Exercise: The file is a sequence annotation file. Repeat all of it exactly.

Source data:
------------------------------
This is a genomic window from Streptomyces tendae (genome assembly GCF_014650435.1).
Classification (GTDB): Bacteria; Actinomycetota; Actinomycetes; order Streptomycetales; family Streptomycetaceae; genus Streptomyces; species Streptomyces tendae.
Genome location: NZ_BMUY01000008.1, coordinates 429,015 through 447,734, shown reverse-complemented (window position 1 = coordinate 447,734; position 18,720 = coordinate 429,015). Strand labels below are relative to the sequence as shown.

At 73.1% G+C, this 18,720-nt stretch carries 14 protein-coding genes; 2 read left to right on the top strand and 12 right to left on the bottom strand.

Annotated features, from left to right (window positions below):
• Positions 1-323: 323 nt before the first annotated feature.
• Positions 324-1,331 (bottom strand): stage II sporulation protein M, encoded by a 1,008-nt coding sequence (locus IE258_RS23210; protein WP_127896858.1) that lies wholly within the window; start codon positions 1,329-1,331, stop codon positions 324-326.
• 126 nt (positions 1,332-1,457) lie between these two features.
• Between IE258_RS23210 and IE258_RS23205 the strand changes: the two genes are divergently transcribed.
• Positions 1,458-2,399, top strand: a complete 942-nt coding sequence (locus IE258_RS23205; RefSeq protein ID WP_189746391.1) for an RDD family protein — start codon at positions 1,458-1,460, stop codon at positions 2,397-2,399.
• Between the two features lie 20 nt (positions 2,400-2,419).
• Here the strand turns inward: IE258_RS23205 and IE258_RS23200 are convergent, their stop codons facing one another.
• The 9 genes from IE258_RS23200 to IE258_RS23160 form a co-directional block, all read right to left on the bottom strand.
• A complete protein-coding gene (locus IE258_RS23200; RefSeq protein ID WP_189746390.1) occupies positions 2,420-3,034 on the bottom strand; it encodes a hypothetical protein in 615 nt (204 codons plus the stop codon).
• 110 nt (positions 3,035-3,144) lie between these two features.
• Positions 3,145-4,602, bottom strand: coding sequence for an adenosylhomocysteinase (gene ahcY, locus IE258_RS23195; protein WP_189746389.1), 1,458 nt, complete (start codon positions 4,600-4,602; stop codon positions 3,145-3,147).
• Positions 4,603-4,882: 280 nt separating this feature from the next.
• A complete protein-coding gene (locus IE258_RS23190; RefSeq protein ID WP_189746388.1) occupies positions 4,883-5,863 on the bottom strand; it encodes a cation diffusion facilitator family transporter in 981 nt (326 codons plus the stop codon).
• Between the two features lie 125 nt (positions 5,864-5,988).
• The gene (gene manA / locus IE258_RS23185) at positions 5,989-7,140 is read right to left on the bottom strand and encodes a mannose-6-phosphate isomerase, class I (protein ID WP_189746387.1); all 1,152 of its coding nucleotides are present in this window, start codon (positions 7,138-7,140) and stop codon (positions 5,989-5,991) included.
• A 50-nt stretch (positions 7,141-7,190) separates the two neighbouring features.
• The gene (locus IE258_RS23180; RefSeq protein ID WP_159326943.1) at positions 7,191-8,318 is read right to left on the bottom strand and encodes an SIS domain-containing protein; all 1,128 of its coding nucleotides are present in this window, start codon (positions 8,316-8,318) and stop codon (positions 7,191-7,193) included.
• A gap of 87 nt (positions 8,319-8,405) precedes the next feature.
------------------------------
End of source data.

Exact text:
This is a genomic window from Streptomyces tendae (genome assembly GCF_014650435.1).
Classification (GTDB): Bacteria; Actinomycetota; Actinomycetes; order Streptomycetales; family Streptomycetaceae; genus Streptomyces; species Streptomyces tendae.
Genome location: NZ_BMUY01000008.1, coordinates 429,015 through 447,734, shown reverse-complemented (window position 1 = coordinate 447,734; position 18,720 = coordinate 429,015). Strand labels below are relative to the sequence as shown.

At 73.1% G+C, this 18,720-nt stretch carries 14 protein-coding genes; 2 read left to right on the top strand and 12 right to left on the bottom strand.

Annotated features, from left to right (window positions below):
• Positions 1-323: 323 nt before the first annotated feature.
• Positions 324-1,331 (bottom strand): stage II sporulation protein M, encoded by a 1,008-nt coding sequence (locus IE258_RS23210; protein WP_127896858.1) that lies wholly within the window; start codon positions 1,329-1,331, stop codon positions 324-326.
• 126 nt (positions 1,332-1,457) lie between these two features.
• Between IE258_RS23210 and IE258_RS23205 the strand changes: the two genes are divergently transcribed.
• Positions 1,458-2,399, top strand: a complete 942-nt coding sequence (locus IE258_RS23205; RefSeq protein ID WP_189746391.1) for an RDD family protein — start codon at positions 1,458-1,460, stop codon at positions 2,397-2,399.
• Between the two features lie 20 nt (positions 2,400-2,419).
• Here the strand turns inward: IE258_RS23205 and IE258_RS23200 are convergent, their stop codons facing one another.
• The 9 genes from IE258_RS23200 to IE258_RS23160 form a co-directional block, all read right to left on the bottom strand.
• A complete protein-coding gene (locus IE258_RS23200; RefSeq protein ID WP_189746390.1) occupies positions 2,420-3,034 on the bottom strand; it encodes a hypothetical protein in 615 nt (204 codons plus the stop codon).
• 110 nt (positions 3,035-3,144) lie between these two features.
• Positions 3,145-4,602, bottom strand: coding sequence for an adenosylhomocysteinase (gene ahcY, locus IE258_RS23195; protein WP_189746389.1), 1,458 nt, complete (start codon positions 4,600-4,602; stop codon positions 3,145-3,147).
• Positions 4,603-4,882: 280 nt separating this feature from the next.
• A complete protein-coding gene (locus IE258_RS23190; RefSeq protein ID WP_189746388.1) occupies positions 4,883-5,863 on the bottom strand; it encodes a cation diffusion facilitator family transporter in 981 nt (326 codons plus the stop codon).
• Between the two features lie 125 nt (positions 5,864-5,988).
• The gene (gene manA / locus IE258_RS23185) at positions 5,989-7,140 is read right to left on the bottom strand and encodes a mannose-6-phosphate isomerase, class I (protein ID WP_189746387.1); all 1,152 of its coding nucleotides are present in this window, start codon (positions 7,138-7,140) and stop codon (positions 5,989-5,991) included.
• A 50-nt stretch (positions 7,141-7,190) separates the two neighbouring features.
• The gene (locus IE258_RS23180; RefSeq protein ID WP_159326943.1) at positions 7,191-8,318 is read right to left on the bottom strand and encodes an SIS domain-containing protein; all 1,128 of its coding nucleotides are present in this window, start codon (positions 8,316-8,318) and stop codon (positions 7,191-7,193) included.
• A gap of 87 nt (positions 8,319-8,405) precedes the next feature.